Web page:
Like Colorado, Idaho is best known for its status as a western kingpin for mule deer and elk. However, the state is quickly gaining traction in the whitetail world. With archery tags available over-the-counter and endless acres of public ground, especially in the Panhandle region, the Gem State promises a great whitetail adventure. Though Idaho whitetails can be found from north to south, the dense forests and steep, mountainous terrain of the north consistently produce some of the state’s highest-scoring bucks. Nez Perce and Clearwater are a pair of counties you don’t want to overlook. This mountainous terrain can be challenging to hunt, and access to and from a great whitetail stand may require a bit of leg work, but those that put in the time and venture off the beaten path will be in for a real Idaho treat. For more information about whitetail hunting in Idaho, visit the official website.


Pinched between Illinois and Ohio — a pair of well-known whitetail destinations — is Indiana. However, the Hoosier State flies under the radar of most whitetail hunters, which is good news for those looking to take a road trip. Each year the state produces several gagger bucks, and non-resident license costs are extremely friendly. The season is long, typically kicking off on October 1 and running through early January. Like many states in the Midwest, the Hoosier State has seen some issues with EHD, but the population is still strong. When it comes to access, Indiana has many Wildlife Areas, and the Hoosier National Forest (202,814 acres) gives hunters plenty of room to roam. Locales that snuggle up to the Ohio River shouldn’t be overlooked. The total deer harvest for the 2019-2020 hunting season was estimated at 114,882 animals, and archers harvested 13,499 bucks, which made up 11.8 percent of the total harvest. The Indiana Department of Natural Resources does a fantastic job of creating and maintaining whitetail habitat, and those looking for more information should visit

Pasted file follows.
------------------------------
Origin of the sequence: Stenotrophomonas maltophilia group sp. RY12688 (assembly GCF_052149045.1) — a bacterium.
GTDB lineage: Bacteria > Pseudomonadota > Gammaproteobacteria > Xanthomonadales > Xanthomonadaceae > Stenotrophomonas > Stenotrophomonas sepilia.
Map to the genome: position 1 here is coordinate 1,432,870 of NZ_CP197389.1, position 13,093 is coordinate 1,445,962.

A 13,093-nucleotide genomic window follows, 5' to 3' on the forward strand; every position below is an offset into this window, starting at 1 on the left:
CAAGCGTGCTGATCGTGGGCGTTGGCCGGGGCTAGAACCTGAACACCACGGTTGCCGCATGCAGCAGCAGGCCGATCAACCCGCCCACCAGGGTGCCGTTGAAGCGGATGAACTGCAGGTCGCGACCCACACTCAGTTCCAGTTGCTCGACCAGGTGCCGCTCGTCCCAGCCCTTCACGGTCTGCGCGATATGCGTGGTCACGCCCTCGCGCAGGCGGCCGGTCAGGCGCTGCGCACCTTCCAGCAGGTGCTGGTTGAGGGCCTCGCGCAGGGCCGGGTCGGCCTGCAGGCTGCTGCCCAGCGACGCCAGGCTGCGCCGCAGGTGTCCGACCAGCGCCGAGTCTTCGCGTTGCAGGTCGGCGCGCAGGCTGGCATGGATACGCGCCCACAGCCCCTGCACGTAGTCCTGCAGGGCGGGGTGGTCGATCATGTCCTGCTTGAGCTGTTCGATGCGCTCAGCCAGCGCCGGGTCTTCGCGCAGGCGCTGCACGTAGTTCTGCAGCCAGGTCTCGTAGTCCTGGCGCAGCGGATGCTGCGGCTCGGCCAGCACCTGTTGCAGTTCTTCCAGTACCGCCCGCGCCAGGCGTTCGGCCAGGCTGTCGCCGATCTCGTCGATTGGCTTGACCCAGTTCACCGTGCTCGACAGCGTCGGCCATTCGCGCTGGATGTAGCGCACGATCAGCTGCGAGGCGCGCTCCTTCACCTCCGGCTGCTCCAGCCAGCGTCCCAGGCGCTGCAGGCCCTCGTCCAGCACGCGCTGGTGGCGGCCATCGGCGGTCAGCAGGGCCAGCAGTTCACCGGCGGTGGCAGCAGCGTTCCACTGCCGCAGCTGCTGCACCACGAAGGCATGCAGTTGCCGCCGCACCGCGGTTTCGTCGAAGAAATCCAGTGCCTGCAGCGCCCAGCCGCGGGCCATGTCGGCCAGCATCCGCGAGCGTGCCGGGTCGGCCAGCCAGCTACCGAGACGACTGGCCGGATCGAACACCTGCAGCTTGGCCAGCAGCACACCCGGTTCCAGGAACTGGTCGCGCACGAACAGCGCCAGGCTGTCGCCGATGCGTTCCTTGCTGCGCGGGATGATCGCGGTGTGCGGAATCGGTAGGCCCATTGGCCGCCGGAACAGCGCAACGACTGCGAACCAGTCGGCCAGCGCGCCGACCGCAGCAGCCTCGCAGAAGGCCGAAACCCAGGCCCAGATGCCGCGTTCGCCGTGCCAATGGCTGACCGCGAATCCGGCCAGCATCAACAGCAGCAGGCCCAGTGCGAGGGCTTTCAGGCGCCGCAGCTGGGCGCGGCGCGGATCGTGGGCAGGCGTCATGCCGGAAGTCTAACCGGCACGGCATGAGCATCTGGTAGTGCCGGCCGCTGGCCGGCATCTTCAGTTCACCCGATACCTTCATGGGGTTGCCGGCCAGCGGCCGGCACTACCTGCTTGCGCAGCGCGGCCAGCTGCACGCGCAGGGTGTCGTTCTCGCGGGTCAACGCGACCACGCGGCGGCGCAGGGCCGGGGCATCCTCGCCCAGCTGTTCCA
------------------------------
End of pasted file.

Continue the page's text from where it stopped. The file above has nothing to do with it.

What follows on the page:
After wrapping up your annual rut hunt in the Midwest, load the truck and experience it all over again in southern Mississippi. Areas around the Gulf typically start seeing rut activity in January, and with a season that runs from October through mid-February, you can plan a couple of trips. Public land abounds in the form of National Forests and Wildlife Management Areas. In fact, from north to south, the Magnolia State has 1.2-million acres of National Forest where hunters can stretch their legs. If you hunt the state’s southern portion, be prepared for big swamps and large tracts of timber. In these locations, bucks grow big and weary, but the hunter willing to put in the work and spend some swamp time 20-feet up may be in for a big reward. Mississippi’s deer population is estimated to be 1.75-million animals strong, and the annual harvest is around 280,000 deer. Mississippi’s Deer Management Assistance Program (DMAP) is an in-depth management practice consisting of data collection and cooperation with landowners to manage lands to ensure a healthy deer herd. For more information about hunting in Mississippi, click here for its home on the web